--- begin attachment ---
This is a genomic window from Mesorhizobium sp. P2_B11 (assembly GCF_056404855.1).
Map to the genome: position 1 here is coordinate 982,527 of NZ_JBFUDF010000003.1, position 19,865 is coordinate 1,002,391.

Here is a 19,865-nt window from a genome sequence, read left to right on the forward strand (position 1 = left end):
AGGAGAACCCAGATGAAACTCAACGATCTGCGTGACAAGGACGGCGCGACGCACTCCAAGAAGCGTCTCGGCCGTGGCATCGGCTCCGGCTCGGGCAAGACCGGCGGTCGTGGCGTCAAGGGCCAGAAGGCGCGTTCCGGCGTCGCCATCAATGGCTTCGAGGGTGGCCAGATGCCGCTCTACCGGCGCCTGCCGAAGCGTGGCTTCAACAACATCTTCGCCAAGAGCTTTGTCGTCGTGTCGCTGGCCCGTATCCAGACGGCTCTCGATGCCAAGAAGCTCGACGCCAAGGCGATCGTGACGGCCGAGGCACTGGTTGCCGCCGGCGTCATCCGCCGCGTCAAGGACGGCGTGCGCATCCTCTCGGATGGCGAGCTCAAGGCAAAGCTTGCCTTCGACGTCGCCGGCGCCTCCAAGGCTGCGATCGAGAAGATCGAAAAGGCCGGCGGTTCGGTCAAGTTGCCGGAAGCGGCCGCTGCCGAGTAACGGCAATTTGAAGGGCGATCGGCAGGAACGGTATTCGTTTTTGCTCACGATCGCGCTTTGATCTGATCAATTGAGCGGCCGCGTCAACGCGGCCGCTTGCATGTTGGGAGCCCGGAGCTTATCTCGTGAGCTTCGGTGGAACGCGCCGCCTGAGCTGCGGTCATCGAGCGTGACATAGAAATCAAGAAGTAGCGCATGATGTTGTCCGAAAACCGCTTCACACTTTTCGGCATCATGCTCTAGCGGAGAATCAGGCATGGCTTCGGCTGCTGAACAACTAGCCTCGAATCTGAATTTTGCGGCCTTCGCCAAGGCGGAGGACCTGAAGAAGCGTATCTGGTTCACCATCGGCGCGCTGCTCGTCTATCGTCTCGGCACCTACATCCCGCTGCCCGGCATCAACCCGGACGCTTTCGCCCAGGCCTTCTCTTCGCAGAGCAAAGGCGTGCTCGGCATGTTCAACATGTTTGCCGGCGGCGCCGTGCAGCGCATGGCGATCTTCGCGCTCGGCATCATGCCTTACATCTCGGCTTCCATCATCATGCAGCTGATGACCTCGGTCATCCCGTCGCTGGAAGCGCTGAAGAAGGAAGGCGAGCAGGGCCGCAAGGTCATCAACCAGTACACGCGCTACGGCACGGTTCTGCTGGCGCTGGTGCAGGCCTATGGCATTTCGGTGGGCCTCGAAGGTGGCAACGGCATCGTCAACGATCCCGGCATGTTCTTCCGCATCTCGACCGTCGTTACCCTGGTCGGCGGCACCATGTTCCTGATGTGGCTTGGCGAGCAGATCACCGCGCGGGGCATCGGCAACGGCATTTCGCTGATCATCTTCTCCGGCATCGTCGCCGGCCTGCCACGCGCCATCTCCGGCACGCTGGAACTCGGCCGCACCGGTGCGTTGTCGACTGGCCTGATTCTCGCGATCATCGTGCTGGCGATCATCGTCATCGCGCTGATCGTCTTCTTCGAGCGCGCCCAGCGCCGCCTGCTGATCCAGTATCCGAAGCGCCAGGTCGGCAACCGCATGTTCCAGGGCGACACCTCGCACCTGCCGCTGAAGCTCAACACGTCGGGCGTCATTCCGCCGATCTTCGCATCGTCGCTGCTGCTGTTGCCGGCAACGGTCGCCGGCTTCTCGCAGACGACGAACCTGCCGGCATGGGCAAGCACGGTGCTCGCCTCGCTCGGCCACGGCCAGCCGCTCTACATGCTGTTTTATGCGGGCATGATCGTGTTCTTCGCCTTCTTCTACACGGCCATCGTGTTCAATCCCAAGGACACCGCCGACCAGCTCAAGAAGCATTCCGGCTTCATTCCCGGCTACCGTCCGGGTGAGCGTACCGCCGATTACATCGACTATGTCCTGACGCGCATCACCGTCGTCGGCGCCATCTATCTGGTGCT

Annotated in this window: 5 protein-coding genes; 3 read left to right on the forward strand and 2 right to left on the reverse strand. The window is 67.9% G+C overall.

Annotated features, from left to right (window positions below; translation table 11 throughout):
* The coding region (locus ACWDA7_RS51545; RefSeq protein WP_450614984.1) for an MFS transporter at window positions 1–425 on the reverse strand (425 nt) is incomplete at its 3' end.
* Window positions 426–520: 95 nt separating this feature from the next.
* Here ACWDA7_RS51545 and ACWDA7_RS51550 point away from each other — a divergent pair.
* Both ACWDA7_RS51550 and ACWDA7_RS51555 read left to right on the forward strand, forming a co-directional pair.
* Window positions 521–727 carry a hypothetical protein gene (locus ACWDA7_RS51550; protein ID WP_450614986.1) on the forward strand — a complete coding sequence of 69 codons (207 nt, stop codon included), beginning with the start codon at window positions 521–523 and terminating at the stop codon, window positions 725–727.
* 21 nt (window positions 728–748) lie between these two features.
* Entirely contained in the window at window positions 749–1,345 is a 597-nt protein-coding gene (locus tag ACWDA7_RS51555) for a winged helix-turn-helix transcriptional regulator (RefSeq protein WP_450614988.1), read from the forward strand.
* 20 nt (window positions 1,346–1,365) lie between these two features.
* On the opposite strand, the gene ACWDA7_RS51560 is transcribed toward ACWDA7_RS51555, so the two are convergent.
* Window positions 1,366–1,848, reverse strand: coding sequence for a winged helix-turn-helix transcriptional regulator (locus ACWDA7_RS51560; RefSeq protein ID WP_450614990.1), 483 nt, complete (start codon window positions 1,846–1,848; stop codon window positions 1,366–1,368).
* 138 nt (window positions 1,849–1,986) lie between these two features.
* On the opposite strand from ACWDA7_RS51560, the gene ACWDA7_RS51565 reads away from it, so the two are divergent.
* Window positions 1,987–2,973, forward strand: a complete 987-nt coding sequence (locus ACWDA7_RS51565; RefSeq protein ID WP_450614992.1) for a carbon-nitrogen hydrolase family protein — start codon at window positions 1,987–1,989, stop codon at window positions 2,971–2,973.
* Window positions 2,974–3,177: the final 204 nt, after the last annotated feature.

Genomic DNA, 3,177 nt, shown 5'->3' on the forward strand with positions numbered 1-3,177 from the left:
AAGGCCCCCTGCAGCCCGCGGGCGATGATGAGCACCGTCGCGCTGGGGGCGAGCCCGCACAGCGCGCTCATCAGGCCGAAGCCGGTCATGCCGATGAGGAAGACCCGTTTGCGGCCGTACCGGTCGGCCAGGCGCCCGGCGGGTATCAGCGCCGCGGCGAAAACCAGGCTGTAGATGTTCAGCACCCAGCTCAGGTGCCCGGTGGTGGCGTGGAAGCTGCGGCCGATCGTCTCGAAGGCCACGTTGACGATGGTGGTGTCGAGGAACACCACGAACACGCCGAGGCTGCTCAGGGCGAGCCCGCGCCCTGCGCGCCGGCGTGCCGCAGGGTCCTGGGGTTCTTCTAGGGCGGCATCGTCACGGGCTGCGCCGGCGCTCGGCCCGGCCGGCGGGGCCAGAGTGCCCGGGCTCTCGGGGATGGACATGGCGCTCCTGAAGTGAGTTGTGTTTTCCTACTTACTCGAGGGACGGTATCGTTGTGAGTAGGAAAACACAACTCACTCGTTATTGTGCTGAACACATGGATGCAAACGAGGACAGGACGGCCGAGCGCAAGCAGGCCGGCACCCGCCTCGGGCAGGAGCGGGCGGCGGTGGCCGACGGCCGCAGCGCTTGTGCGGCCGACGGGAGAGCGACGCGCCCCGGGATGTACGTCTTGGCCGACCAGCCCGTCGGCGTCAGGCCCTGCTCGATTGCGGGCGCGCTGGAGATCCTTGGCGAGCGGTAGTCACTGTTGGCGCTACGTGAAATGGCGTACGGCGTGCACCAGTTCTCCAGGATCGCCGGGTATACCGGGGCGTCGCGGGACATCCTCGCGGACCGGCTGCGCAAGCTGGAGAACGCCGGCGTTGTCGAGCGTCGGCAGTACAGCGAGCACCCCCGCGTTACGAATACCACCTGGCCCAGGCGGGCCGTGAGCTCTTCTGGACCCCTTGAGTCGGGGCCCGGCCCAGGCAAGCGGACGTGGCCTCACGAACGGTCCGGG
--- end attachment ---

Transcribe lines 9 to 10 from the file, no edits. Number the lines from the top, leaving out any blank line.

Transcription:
* Here ACWDA7_RS51545 and ACWDA7_RS51550 point away from each other — a divergent pair.
* Both ACWDA7_RS51550 and ACWDA7_RS51555 read left to right on the forward strand, forming a co-directional pair.